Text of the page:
There are plenty of reasons not to buy Apple TV or Google TV, and some of them have to do with the people who hold many of the cards being perfectly happy with the way things are today. You can’t really cut the cord if you like television programming, as many of us do, which is why we watch it in the first place. Meanwhile, cable companies are loathe to introduce a set-top box that would place their valuable programs alongside the web and apps, surely eating into viewing time.
But there’s another big reason the television has stalled as an app platform while smartphones, tablets, and even videogame consoles have taken off: the remote control. You can’t touch a television from the couch, and today’s button-based television remotes are barely up to the task of navigating a simple cable menu, let alone the panoply of all the world’s apps and websites, with their diverse designs.
As rumors swirl that Apple plans to sell actual televisions running a next-generation version of Apple TV, the remote control question is more important than ever, especially if Apple TV is ever to become a killer app platform.
I once tested a television-connected PC that came with a gyroscopic mouse that controlled an onscreen pointer, which was about as inelegant as it sounds. Videogame controllers work better for this stuff, which is one reason Microsoft’s XBox and Sony’s PlayStation have made great inroads as television app platforms, even as Apple and Google have lagged. (See Wired.com’s well-reasoned take on apps migrating to televisions.)
Of course, you can already control the current Apple TV with any iOS device and control Google TV with an Android. But Apple TV and Google TV aren’t full-blown app platforms yet (Google is closer). So those controls are more about navigating menus than enabling true, app-like interaction, which is where XBox controllers designed for gaming have an advantage.
Maybe the iPad shouldn’t be a remote control of the television. Maybe it should be a clone of the television.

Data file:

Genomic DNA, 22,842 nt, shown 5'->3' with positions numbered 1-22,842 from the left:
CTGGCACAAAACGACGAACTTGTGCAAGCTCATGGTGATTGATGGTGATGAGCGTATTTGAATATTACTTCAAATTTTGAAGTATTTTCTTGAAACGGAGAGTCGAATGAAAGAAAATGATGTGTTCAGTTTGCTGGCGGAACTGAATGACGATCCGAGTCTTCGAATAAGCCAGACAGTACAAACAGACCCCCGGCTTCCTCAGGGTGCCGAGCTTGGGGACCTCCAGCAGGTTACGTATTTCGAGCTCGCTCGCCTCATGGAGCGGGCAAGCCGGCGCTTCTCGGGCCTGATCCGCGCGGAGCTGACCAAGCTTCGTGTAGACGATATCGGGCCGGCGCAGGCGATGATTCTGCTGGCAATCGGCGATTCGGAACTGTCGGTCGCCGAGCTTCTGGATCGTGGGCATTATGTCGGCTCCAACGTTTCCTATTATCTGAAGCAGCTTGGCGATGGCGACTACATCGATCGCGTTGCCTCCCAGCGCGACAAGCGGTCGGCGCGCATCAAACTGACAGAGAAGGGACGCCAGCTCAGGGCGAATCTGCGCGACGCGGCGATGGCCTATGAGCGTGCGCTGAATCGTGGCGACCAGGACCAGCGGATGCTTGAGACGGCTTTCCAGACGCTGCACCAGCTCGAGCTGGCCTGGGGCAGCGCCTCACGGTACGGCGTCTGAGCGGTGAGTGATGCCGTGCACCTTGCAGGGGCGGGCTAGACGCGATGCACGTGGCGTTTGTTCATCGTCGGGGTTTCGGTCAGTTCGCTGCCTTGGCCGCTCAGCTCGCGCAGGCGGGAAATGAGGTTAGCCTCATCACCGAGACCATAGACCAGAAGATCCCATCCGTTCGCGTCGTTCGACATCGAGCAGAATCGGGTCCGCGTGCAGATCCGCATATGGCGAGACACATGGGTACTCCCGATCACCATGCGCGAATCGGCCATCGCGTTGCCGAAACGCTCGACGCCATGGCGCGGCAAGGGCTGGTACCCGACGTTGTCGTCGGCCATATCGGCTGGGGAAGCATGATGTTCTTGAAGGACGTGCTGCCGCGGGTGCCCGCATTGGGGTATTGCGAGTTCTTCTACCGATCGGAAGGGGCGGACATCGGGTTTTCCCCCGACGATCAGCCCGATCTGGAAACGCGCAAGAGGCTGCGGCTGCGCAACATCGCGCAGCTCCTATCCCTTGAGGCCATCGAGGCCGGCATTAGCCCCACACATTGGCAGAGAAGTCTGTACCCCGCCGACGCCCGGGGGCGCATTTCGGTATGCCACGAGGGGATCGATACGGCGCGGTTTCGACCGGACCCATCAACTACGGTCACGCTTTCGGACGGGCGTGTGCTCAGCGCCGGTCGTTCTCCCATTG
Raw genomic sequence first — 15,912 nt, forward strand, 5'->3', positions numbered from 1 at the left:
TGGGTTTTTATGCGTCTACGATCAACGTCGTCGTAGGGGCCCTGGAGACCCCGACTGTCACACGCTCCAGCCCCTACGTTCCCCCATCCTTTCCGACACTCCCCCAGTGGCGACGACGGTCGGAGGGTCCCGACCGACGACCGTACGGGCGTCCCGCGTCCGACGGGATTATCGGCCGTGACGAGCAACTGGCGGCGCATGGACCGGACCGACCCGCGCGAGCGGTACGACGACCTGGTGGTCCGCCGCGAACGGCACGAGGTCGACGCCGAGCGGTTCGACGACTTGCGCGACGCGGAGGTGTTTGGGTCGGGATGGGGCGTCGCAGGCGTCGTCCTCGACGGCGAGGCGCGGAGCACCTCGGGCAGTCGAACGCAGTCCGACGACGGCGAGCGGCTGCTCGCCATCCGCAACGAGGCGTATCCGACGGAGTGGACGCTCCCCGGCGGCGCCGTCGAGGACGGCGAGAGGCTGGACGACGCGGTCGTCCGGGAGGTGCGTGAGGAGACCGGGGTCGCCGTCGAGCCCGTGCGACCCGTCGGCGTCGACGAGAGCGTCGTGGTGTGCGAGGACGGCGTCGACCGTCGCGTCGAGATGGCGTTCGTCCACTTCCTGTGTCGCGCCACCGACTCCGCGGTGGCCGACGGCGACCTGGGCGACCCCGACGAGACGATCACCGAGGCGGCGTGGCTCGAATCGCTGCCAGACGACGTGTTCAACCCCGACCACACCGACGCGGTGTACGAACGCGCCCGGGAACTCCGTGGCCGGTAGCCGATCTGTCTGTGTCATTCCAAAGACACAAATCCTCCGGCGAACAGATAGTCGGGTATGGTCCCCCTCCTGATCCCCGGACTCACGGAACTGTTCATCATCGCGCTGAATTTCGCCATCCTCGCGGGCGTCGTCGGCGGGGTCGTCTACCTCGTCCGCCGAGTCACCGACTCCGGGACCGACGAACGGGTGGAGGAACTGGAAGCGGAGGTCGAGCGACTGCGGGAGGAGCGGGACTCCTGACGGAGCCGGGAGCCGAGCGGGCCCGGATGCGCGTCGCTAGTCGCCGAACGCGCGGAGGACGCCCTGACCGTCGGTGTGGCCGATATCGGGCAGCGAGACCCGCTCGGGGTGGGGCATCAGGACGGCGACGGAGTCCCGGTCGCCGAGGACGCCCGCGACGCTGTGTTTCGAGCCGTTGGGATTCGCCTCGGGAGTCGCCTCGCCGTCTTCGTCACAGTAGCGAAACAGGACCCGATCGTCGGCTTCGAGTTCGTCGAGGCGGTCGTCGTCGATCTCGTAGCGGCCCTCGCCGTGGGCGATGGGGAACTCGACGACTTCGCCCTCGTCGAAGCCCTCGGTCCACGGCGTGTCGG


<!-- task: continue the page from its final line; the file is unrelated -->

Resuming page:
That way, you’d be able to “touch” the television from the couch. making the television nearly as natural an app platform as the tablet itself, and Apple’s (and Google’s) interface problems would be over. You’d have to shift your eyes away from the big screen momentarily, but for interactive television dreams like being able to shop for the shirt worn by a particular character on a show, browsing an extensive music library, and even playing some games, you really only need to use the control intermittently. It just has to be good.
Some have suggested that Apple’s Siri voice assistant will act as the main remote control for Apple TV 3.0, which sounds plausible, given Siri’s warm reception on the iPhone 4S. Even in that scenario, an iPad-as-remote would make more sense. It would put the microphone closer to the viewer’s voice than a set-top box would. Voice commands would work much better being issued to a handheld device than to a set-top box across the room — especially given that this control would have to work while sound issues from the television.
I’d like to create an integrated television set that is completely easy to use. It would be seamlessly synched with all of your devices and with iCloud. It will have the simplest user interface you could imagine. I finally cracked it.
We may have finally cracked his code if the next Apple TV, reportedly coming in the second half of next year, uses an iPad as its remote.
(Image courtesy of Apple)